Inland Empire Real Estate Trends: Home Prices Up Sharply in Riverside, San Bernardino Counties

Housing markets across Southern California continue to rebound from a years-long period of inactivity and stagnation. This past August was the best August in seven years, as far as home sales go. The median sale price for the region rose 24.6% over the last year or so.

The Inland Empire real estate market, in particular, has been thriving lately. In recent months, real estate markets in San Bernardino and Riverside Counties have had stable sales activity and rising prices.

Below, you will find the latest conditions and trends for housing markets in Moreno Valley, Fontana, Murrieta, Menifee, and other cities within the Riverside-San Bernardino-Ontario metropolitan area.

Inland Empire Real Estate Trends, Through August 2013

Home sales activity is strong in Riverside County and, to a lesser degree, in San Bernardino County. Both counties have seen a rise in sales from August 2012 to August 2013 (hereafter referred to as the “12-month reporting period”).

  • Home sales in Riverside County rose from 3,520 to 3,740 during the 12-month reporting period, for an annual gain of 6.3%.
  • Housing markets across San Bernardino County also experienced an uptick in sales, though slightly lower at 2.5%.

These gains are partly the result of home buyers reentering the market after a long period of fence-sitting. They’re also the result of investor purchases, which have reduced one-time inventory surpluses to healthier levels.

Home prices have risen, year over year, in all of the Inland Empire’s major housing markets (including the cities of Riverside,  San Bernardino, Moreno Valley, Fontana, Ontario, Temecula, Murrieta, Menifee, and Rancho Cucamonga).

According to DataQuick, the median sale price for Riverside County has risen by 26.2% in the last year or so. San Bernardino County was close behind with a 25.1% year-over-year increase.

Each month, Realtor.com publishes a housing summary with data for 146 metro areas across the U.S. According to their latest report, which included data through the end of August 2013, home prices across the Inland Empire rose 23.3% over the last 12 months. These gains were largely the result of inventory declines, which have forced buyers to compete for fewer and fewer properties.

Annual Home-Price Trends by City

The real estate information service Zillow reports significant price gains for housing markets across the Inland Empire. The numbers below show the year-over-year changes in median sale price, from September 2012 to September 2013:

  • Corona +23.0%
  • Fontana +28.4%
  • Menifee +29.9%
  • Moreno Valley +23.0%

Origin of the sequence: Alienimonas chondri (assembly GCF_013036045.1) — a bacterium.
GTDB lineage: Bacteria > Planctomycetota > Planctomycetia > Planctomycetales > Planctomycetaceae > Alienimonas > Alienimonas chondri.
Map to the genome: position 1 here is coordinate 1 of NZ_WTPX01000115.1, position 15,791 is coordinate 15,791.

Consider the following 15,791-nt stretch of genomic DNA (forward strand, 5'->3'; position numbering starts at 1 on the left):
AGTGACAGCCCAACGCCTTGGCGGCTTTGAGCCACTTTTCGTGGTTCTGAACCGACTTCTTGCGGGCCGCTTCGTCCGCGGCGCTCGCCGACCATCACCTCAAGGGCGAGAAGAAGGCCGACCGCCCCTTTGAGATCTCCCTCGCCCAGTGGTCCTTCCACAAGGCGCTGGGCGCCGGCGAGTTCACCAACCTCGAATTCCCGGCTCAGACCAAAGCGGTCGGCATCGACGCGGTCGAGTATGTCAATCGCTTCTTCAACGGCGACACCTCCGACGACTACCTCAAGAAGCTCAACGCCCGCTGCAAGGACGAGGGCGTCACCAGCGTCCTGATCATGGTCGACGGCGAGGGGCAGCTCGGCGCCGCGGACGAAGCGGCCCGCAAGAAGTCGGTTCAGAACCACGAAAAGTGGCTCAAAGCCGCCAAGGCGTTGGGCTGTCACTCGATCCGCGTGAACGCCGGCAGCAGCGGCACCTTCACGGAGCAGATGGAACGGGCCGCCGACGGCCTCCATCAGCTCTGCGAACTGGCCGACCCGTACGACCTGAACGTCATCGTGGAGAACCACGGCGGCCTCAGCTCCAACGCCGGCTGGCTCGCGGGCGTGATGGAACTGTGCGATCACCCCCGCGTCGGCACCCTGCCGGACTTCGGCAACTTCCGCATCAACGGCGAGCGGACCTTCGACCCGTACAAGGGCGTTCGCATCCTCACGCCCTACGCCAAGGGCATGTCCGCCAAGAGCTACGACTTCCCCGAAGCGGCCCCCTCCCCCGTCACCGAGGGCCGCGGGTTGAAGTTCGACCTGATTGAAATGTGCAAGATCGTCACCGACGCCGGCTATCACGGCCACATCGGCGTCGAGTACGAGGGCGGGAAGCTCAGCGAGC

• Murrieta +30.1%
  • Ontario +27.4%
  • Rancho Cucamonga +18.7%
  • Riverside +23.7%
  • San Bernardino +20.5%
  • Temecula +19.9%

The takeaway: Home prices in most Inland Empire cities have risen by 20% or more in the last year.

Inventory Growth May Cool Housing Market, Going Forward

Inventory declines have slowed, and even reversed, in some parts of the Inland Empire. Six months ago, housing inventory was falling rapidly in most parts of the region, including the housing markets in Moreno Valley, Fontana, Murrieta, Temecula and Menifee.

According to Realtor.com, one of the largest property-listing websites in the U.S., the total number of homes for sale in the Riverside-San Bernardino market rose by more than 37% from August 2012 to August 2013.

Due to the leveling off of inventory, and other factors, we expect to see some price cooling in the Inland Empire housing markets. Home prices will likely continue to rise into 2014, but probably at a slower pace than they did over the last 12 months.

New mortgage rules taking effect in January could affect home buyers in the region. The Qualified Mortgage (QM) rule prohibits certain types of home loans and requires borrowers to have a debt-to-income ratio no higher than 43%. The Ability-to-Repay (ATR) rule requires mortgage lenders to verify the borrower’s ability to repay the loan.

Some housing analysts fear the new rules could further restrict mortgage lending, which is already tight by historical standards. But it’s not yet clear how much of an effect, if any, the new lending rules will have on home-buying activity across the Inland Empire. Time will tell.

Disclaimer: This story contains forward-looking statements about the real estate markets in San Bernardino and Riverside counties. Such statements are the sole opinion of the author and represent an educated guess. We make no claims or guarantees about future conditions in these or any other housing markets.